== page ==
(MENAFN- EIN Presswire)
The Midland Cultural Centre (MCC) is excited to announce the opening of a new exhibition in the MCC Gallery of Indigenous Art, 'The Indigenous Group of Seven'. “These artists have given us another way to visualize our spirit language / our stories / our teachings with the swirl of a paint
brush.”” - Giiizhgondokwe (Cedar Women) Patricia Monague
MIDLAND, ON, CANADA, January 27, 2023 /einpresswire.com / -- From the midland cultural centre . The MCC is pleased to announce the launch of an exciting new exhibition,“the indigenous group of seven” opening on February 3rd, 2023 and running until April 22nd, 2023 in the Midland Cultural Centre Gallery of Indigenous Art. We invite you to join us in celebrating the opening of the exhibition on Friday, February 3rd.
Doors will open at 5pm, then at 6 pm exhibition curator, Patricia Monague, will conduct formal opening
ceremonies with smudging, prayers and a traditional song with hand drumming.
This exhibition focuses on the work of Jackson Beardy, Eddy Cobiness, Alex Janvier, Norval Morrisseau, Daphne
Odjig, Carl Ray and Joseph Sanchez. These seven artists were a ground-breaking cultural and political entity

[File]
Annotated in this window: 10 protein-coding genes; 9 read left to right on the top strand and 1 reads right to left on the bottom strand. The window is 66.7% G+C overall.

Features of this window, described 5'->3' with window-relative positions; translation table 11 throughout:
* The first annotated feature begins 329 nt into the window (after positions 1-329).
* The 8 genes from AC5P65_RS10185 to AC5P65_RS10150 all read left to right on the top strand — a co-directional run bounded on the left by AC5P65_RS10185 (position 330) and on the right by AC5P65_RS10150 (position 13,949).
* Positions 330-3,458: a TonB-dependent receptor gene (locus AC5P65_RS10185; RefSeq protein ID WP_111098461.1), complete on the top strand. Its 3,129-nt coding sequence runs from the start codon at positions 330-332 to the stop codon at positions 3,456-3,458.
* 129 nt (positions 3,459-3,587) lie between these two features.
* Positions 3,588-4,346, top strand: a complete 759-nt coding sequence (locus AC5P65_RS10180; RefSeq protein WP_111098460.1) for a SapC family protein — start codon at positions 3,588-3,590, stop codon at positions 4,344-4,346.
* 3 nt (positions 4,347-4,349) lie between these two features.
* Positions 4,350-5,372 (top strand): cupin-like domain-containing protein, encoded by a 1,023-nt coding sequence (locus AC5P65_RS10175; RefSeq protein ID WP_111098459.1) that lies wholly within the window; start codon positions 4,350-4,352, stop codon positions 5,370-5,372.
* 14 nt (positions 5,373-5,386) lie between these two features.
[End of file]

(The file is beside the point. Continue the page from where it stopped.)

that self-organized in 1972 to demand recognition as professional, contemporary artists and who stimulated a
new way of thinking about First Nations art.
It all started in Daphne Odjig's printshop and gallery, which by 1971, had become a gathering place in Winnipeg
for spirited artistic and political discussion. She, along with artists Jackson Beardy, Eddy Cobiness and Joseph.
Sanchez regularly met to talk about their professional aspirations, their experiences as outsiders in the
Canadian gallery establishment and their encounters with institutional barriers. They invited other Indigenous
artists across the country to join in the quest for self-determination and professional advancement and three
artists, Alex Janvier from Alberta, and Carl Ray and Norval Morrisseau from Ontario, responded to the call.
The objectives of the group were based on a shared concern with Indigenous philosophies, worldviews, and
aesthetics – the work they produced represents a new, innovative language of art. Their paintings
communicate a connection to a dynamic culture with subject matter that is often personal, humorous, spiritual
and political. Still other works turn to legends, oral traditions, and the supernatural to articulate spiritual
beliefs. The work of these pivotal artists led to the development and acceptance of an Indigenous art discourse
and the recognition of Indigenous artists as a vital part of Canada's past, present and future identity.
“These pieces are true examples of how Indigenous spirituality is interpreted by the artist. These artists have
given us another way to visualize our spirit language / our stories / our teachings with the swirl of a paint
brush.” - Giiizhgondokwe (Cedar Women) Patricia Monague
Midland Cultural Centre
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